Category: News

Winter Farming

A snowy welcome to Full Basket Farm
snowy tunnel2015
We’ve been strapping on the snowshoes and clearing the snow to keep the pressure off the sides of the tunnel at the field. The tunnel is under the pile to the right. Can you see Ceci working towards me from the far side?


Even the heavy equipment operator is all worn out!

Bok Choy Salad

Makes 8 servings

½ cup red wine vinegar
½ cup olive oil
½ cup sugar
1 T soy sauce
¼ cup margarine
¼ cup slivered almonds
¼ cup sesame seeds
2 (3 oz) packages ramen noodles
1 medium head bok choy
3 green onions

1. In a small bowl, whisk together the vinegar, oil, sugar and soy sauce until sugar dissolves. Set aside.
2. Melt margarine in small skillet. Crush the ramen noodles while still in their packaging. Discard seasoning packet and add noodles to the margarine along with almonds and sesame seeds. Saute until golden brown. Remove from heat and drain on paper towel.
3. Chop the bok choy and green onions. Place in large bowl. Add noodle mixture and dressing; toss and serve at once.

Pancit (with bok choy)

This recipe is a modification of “Pork and Shrimp Pancit” on It is a favorite of 6 year old Thomas and is quick and easy to make.

1 pkg (6-8 oz) rice noodles
vegetable or olive oil
1 small onion, minced
few cloves garlic, minced
small piece fresh ginger, minced
about 2 cups of chicken, cooked and diced
a handful of cooked small shrimp
4-8 cups of bok choy, chopped
3 Tbs fish sauce (or oyster sauce)
1/4 cup chicken broth
red pepper flakes to taste
1/4 cup chopped green onion

1. Soak rice noodles in hot water for 20 minutes. Drain.
2. Heat a few tablespoons of oil in a wok or heavy skillet over med/high heat. Saute noodles for 1 minute.
3. Transfer to the serving bowl.
4. Add another few tablespoons of oil to the skillet. Saute onion, garlic, ginger, shrimp and pork for 1 minute (or until cooked if starting with raw chicken/shrimp). Stir in bok choy, fish sauce and broth. Season with pepper flakes. Cover and cook briefly (about 1 minute) until bok choy is wilted. Spoon over noodles and garnish with green onion.

CSA week 3

Finally some rain this week! I am glad for the more thorough watering of the plants and for the improvement in the dusty work conditions. I have continued to work hard to transplant seedlings, seed new successions of greens and weed the already planted crops. Spring is an exciting and exhausting time in the field. I hope you are enjoying the fresh greens each week. The root vegetables are coming along with the warmer weather, so look for more in the coming weeks.

Spring CSA kickoff

It may have felt like a long winter, but now spring is solidly here and it is exciting to enjoy the new life springing up in our yards and gardens.  I was a bit hesitant about starting the CSA this week, but I am glad I did.  The lettuce is fresh and sweet and the bok choy is at a great stage–tasty either raw or cooked.  Everything in the box this week is from my high tunnel, an unheated, greenhouse structure located at the field.  The main field is quite bare, with just onions, potatoes, and a few greens poking up, but the high tunnel is full of greens, tiny root vegetables and (maybe for next week?!) broccoli.

Late October in the field

Today's box of vegetables

I have to admit I have enjoyed the “time off” from harvesting for CSA shares three times each week.  Instead, I have been pulling up old plants, tackling some extremely weedy areas and planting cover crop seed in preparation for the winter months.  One of my main tasks has been to rake up the fallen ground cherry fruits that remain in the field.  These sweet treats are proving to be a BIG weed problem.  They seed themselves by the thousands.  I plan to keep them tucked away in a corner in future years due to the effort it has been to week and clean up these productive plants.  The field is looking much tidier than it has since August.  The process of putting things “to bed” for the winter is not complete, but a lot of progress has been made in the past two weeks.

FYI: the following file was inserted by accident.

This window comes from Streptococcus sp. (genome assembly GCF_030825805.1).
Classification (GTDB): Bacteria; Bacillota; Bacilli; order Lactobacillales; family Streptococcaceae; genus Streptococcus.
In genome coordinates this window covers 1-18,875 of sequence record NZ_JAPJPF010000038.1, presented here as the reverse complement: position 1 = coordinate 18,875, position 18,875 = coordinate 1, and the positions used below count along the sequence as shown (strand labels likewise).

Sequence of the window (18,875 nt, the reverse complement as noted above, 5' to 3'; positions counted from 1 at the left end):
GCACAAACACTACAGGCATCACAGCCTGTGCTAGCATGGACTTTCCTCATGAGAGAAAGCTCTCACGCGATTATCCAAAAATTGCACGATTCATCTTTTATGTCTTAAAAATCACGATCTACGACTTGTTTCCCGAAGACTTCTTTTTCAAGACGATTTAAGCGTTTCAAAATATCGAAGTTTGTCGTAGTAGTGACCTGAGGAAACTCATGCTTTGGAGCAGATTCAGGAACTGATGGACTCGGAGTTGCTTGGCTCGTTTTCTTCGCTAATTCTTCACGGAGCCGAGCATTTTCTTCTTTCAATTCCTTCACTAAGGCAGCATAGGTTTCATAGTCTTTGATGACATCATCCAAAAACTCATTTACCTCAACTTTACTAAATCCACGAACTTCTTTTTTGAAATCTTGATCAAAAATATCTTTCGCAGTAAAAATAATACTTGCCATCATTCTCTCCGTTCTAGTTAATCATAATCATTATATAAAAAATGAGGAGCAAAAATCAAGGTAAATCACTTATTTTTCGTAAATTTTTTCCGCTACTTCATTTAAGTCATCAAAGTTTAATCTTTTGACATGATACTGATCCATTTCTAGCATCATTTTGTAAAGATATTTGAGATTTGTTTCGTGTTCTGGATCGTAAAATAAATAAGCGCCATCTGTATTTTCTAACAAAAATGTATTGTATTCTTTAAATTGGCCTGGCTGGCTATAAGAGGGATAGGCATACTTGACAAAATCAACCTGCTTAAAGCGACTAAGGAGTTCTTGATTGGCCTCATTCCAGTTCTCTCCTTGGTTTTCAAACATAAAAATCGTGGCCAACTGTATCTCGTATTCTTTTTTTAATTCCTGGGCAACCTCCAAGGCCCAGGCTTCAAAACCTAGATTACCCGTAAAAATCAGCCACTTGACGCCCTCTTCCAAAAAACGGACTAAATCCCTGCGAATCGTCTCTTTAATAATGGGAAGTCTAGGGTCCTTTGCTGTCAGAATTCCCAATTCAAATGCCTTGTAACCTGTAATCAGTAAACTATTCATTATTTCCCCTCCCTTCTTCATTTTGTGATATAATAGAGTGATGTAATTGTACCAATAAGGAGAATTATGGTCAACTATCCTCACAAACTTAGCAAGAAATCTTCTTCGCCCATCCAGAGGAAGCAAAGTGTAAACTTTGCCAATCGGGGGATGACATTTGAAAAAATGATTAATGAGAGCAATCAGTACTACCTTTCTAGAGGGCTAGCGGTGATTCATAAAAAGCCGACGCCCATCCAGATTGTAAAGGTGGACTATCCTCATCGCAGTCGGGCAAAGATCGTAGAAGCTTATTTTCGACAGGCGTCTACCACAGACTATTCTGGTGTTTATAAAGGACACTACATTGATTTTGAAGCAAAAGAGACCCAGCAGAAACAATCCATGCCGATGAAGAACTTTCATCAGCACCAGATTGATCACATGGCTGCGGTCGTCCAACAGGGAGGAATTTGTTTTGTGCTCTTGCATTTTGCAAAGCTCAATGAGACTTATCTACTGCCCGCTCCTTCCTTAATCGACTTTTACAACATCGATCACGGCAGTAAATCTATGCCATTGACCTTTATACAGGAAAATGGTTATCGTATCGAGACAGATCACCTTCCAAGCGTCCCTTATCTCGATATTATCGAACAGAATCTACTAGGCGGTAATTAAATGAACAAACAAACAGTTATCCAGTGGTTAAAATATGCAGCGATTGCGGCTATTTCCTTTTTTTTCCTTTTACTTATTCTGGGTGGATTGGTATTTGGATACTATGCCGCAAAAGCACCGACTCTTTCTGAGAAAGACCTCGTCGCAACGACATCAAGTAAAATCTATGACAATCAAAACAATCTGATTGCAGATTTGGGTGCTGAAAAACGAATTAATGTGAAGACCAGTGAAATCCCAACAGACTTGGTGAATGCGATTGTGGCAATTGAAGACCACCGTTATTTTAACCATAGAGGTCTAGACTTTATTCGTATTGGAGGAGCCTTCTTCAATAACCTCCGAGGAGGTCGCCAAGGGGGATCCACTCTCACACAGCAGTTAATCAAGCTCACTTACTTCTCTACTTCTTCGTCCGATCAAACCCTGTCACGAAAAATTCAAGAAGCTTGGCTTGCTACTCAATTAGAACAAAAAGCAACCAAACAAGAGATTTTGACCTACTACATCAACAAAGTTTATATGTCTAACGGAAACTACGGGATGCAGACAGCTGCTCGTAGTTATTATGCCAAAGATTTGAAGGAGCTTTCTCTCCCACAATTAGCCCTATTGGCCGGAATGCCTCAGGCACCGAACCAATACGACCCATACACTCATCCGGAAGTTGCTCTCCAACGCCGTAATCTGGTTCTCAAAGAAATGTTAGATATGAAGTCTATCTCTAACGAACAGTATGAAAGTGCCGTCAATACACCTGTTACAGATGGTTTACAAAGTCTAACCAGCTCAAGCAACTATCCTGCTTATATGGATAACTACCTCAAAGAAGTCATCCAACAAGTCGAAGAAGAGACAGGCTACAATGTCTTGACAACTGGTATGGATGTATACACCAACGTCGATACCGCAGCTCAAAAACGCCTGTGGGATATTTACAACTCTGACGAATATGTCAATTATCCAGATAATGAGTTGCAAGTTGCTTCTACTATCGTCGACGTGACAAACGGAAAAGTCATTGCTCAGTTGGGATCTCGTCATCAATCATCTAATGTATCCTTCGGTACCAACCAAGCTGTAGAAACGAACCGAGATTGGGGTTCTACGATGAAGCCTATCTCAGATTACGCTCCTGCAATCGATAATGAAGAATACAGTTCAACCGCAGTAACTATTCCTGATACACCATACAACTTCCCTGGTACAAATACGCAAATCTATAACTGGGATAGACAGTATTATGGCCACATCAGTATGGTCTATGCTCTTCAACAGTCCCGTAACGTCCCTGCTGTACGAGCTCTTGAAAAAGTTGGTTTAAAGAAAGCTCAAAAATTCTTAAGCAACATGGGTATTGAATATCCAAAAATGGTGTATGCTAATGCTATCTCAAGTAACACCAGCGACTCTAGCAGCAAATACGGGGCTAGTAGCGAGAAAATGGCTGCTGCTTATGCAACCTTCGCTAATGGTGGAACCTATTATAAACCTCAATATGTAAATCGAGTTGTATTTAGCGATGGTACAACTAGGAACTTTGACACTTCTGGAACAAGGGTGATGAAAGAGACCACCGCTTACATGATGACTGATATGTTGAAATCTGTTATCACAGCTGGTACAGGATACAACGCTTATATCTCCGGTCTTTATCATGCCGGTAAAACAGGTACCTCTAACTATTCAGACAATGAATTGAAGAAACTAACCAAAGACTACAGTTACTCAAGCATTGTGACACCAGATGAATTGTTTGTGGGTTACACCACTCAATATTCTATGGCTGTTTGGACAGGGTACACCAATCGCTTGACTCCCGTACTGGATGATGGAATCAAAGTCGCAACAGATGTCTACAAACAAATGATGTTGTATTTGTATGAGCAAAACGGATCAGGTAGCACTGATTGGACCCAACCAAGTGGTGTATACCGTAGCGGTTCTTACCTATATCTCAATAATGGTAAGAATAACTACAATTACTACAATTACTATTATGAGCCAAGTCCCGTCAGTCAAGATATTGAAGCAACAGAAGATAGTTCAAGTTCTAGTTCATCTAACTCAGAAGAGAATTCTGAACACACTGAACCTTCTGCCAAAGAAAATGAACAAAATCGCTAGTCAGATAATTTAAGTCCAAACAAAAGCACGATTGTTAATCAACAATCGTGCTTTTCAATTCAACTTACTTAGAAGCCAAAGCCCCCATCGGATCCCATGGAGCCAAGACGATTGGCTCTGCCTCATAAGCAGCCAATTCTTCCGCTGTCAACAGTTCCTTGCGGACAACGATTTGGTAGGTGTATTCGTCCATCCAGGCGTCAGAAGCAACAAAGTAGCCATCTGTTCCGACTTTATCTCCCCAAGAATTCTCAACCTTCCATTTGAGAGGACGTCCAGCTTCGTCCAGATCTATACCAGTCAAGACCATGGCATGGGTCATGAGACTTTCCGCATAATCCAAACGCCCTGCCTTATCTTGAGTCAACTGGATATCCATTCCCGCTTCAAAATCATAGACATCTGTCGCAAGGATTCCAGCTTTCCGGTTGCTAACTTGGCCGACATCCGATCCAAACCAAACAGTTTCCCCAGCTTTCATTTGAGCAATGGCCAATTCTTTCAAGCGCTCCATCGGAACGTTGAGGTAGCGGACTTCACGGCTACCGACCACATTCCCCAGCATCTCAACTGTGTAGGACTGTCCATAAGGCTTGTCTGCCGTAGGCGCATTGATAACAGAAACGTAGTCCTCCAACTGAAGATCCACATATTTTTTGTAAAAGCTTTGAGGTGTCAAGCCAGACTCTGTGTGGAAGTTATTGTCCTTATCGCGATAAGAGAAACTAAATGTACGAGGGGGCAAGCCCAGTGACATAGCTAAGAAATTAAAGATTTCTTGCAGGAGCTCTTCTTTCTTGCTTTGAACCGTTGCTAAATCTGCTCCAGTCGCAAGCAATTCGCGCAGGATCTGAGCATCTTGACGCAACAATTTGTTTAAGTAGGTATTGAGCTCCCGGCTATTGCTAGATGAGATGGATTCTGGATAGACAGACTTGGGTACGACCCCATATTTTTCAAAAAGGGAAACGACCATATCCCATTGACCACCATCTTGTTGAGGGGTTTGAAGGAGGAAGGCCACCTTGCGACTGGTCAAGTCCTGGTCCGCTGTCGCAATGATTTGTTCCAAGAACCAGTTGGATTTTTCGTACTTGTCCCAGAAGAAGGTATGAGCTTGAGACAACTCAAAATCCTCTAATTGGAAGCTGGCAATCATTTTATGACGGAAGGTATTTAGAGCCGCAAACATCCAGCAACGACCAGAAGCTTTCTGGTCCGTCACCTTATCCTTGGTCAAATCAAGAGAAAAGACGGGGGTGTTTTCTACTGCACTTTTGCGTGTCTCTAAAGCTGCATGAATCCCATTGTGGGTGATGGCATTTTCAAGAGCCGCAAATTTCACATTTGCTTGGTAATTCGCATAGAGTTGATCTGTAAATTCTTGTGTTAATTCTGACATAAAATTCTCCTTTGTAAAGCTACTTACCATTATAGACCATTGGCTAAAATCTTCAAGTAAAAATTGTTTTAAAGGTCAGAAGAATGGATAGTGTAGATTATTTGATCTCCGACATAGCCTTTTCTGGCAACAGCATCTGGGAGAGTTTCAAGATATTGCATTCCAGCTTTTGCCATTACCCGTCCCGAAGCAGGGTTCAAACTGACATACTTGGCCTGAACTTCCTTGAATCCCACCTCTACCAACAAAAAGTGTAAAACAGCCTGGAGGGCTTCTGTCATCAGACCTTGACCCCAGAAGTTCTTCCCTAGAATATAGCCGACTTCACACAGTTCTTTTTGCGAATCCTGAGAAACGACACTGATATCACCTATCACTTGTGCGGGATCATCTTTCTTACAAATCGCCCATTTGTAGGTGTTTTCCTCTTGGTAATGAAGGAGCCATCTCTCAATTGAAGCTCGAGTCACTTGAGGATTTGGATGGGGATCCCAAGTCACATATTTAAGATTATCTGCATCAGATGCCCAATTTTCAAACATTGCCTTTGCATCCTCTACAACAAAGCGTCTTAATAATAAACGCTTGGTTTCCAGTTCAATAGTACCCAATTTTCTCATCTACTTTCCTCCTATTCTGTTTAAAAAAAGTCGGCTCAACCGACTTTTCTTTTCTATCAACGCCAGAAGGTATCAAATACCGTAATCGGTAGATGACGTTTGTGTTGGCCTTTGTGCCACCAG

Crops are continuing to grow in the high tunnel.  I am excited for this week’s harvest.  The complex taste of greens mix with thinly sliced radish and a sprinkle of sunflower seeds makes a great salad.  I have enjoyed the arugula that has just started to be harvested and I am looking forward to experimenting with more recipes that use this peppery tasting green.  Who knows if the beets and new carrots will come into maturity before December?  The “tops” have gotten off to a good start.  This week’s carrots are the last from the field.  They have been a tasty treat on our table.

Walter Woodward

Walter WoodwardIntroducing Walter Woodward, who is working with me this year, is long overdue.  His assistance in preparing the field, planting, cultivating and now harvesting is so appreciated!  Walter lives in Carlisle, MA and is studying Sustainable Food and Farming at UMass Amherst.  While I am teaching him many things about farming he has been very patient with me while I learn to provide clear instruction and labeling. He is looking forward to applying what he is learning at Full Basket Farm and UMass to develop his own farm business in the coming years.

Happy Spring!

Seedlings under lights
Spring has finally arrived. I celebrated by spending the afternoon cleaning out the shed. It was great to be outside and to more fully realize the arrival of another growing season. The busyness has begun. Onion, leek and asparagus seedlings are coming along under lights, soon to be moved to the greenhouse. I planted several more trays this morning, peppers, tomatoes, kale and some zinnias. My husband, Aaron, and I started framing in a space for the Coolbot that will keep the vegetables cool and fresh this summer. This is a great way to create a walk-in cooler using an air conditioner.
Framing in the Coolbot